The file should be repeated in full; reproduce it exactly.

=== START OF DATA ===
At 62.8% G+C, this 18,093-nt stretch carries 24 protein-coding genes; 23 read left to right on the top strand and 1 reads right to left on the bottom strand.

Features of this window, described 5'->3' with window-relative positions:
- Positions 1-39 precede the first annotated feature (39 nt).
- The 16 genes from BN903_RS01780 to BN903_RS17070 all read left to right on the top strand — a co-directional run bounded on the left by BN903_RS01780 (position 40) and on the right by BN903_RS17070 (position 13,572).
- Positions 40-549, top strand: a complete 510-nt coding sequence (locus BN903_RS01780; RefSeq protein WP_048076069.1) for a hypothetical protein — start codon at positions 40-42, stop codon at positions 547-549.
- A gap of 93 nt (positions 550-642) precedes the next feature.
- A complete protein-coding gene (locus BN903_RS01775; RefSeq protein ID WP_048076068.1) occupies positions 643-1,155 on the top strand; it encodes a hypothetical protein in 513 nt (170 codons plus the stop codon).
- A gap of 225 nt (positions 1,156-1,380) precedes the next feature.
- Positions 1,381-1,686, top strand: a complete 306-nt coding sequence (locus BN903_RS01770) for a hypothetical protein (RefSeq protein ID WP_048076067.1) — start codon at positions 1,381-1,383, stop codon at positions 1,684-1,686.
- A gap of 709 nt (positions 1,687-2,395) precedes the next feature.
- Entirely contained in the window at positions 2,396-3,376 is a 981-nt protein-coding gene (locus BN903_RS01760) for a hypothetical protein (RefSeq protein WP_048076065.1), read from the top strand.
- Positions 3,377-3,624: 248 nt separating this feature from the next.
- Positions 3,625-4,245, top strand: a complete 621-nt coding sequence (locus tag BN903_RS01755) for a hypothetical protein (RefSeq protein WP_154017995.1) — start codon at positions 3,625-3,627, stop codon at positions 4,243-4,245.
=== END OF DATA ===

At 62.8% G+C, this 18,093-nt stretch carries 24 protein-coding genes; 23 read left to right on the top strand and 1 reads right to left on the bottom strand.

Features of this window, described 5'->3' with window-relative positions:
- Positions 1-39 precede the first annotated feature (39 nt).
- The 16 genes from BN903_RS01780 to BN903_RS17070 all read left to right on the top strand — a co-directional run bounded on the left by BN903_RS01780 (position 40) and on the right by BN903_RS17070 (position 13,572).
- Positions 40-549, top strand: a complete 510-nt coding sequence (locus BN903_RS01780; RefSeq protein WP_048076069.1) for a hypothetical protein — start codon at positions 40-42, stop codon at positions 547-549.
- A gap of 93 nt (positions 550-642) precedes the next feature.
- A complete protein-coding gene (locus BN903_RS01775; RefSeq protein ID WP_048076068.1) occupies positions 643-1,155 on the top strand; it encodes a hypothetical protein in 513 nt (170 codons plus the stop codon).
- A gap of 225 nt (positions 1,156-1,380) precedes the next feature.
- Positions 1,381-1,686, top strand: a complete 306-nt coding sequence (locus BN903_RS01770) for a hypothetical protein (RefSeq protein ID WP_048076067.1) — start codon at positions 1,381-1,383, stop codon at positions 1,684-1,686.
- A gap of 709 nt (positions 1,687-2,395) precedes the next feature.
- Entirely contained in the window at positions 2,396-3,376 is a 981-nt protein-coding gene (locus BN903_RS01760) for a hypothetical protein (RefSeq protein WP_048076065.1), read from the top strand.
- Positions 3,377-3,624: 248 nt separating this feature from the next.
- Positions 3,625-4,245, top strand: a complete 621-nt coding sequence (locus tag BN903_RS01755) for a hypothetical protein (RefSeq protein WP_154017995.1) — start codon at positions 3,625-3,627, stop codon at positions 4,243-4,245.